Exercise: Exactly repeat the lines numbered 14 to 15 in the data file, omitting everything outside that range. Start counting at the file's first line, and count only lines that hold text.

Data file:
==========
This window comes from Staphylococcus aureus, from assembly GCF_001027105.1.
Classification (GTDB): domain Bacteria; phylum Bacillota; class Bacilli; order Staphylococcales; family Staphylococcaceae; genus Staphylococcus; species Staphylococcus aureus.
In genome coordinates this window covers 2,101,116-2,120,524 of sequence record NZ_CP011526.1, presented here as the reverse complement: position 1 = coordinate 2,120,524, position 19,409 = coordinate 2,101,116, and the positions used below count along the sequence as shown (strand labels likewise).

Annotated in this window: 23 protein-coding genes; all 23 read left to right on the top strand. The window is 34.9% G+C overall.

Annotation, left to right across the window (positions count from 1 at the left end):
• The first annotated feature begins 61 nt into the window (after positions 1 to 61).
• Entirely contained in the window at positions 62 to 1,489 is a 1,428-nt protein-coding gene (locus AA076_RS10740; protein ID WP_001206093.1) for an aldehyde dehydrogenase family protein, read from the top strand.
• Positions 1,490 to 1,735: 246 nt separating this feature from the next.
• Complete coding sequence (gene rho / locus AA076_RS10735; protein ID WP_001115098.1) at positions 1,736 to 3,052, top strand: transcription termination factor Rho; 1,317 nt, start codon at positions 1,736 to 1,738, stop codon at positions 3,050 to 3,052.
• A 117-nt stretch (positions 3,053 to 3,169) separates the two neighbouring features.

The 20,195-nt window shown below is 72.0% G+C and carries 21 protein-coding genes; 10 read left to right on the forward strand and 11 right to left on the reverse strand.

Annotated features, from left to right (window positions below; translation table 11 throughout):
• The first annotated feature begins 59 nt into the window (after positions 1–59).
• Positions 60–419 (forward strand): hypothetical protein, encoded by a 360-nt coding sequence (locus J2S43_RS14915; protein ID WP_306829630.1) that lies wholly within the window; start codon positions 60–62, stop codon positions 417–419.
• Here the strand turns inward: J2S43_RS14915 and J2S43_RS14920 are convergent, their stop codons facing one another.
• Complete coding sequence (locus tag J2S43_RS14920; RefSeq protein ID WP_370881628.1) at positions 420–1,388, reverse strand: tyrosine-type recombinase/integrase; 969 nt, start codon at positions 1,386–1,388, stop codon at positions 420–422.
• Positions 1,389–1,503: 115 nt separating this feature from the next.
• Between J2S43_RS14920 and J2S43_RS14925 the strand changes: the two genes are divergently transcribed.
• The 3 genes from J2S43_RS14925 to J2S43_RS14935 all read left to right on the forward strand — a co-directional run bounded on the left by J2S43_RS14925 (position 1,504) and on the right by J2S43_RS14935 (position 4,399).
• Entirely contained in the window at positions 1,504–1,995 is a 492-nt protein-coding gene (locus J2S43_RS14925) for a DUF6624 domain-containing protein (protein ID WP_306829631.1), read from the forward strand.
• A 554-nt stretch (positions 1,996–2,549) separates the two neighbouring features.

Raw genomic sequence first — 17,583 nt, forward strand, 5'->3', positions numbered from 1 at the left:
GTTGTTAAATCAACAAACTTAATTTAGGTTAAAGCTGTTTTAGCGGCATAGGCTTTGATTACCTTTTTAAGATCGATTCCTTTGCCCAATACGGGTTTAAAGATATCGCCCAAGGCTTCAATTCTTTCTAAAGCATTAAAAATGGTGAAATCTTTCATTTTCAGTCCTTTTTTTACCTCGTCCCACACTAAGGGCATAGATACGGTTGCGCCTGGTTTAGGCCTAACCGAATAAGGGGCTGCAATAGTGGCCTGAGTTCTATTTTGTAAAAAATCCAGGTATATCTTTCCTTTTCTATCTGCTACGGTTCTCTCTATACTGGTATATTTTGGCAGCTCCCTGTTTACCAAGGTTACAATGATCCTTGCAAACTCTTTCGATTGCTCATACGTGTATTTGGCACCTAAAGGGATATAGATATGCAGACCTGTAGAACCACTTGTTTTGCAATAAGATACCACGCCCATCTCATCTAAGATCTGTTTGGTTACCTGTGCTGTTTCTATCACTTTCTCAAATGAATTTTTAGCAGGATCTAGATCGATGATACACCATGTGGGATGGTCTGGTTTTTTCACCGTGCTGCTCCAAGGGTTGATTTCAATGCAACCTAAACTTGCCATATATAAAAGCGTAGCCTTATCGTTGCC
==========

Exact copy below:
• Positions 60–419 (forward strand): hypothetical protein, encoded by a 360-nt coding sequence (locus J2S43_RS14915; protein ID WP_306829630.1) that lies wholly within the window; start codon positions 60–62, stop codon positions 417–419.
• Here the strand turns inward: J2S43_RS14915 and J2S43_RS14920 are convergent, their stop codons facing one another.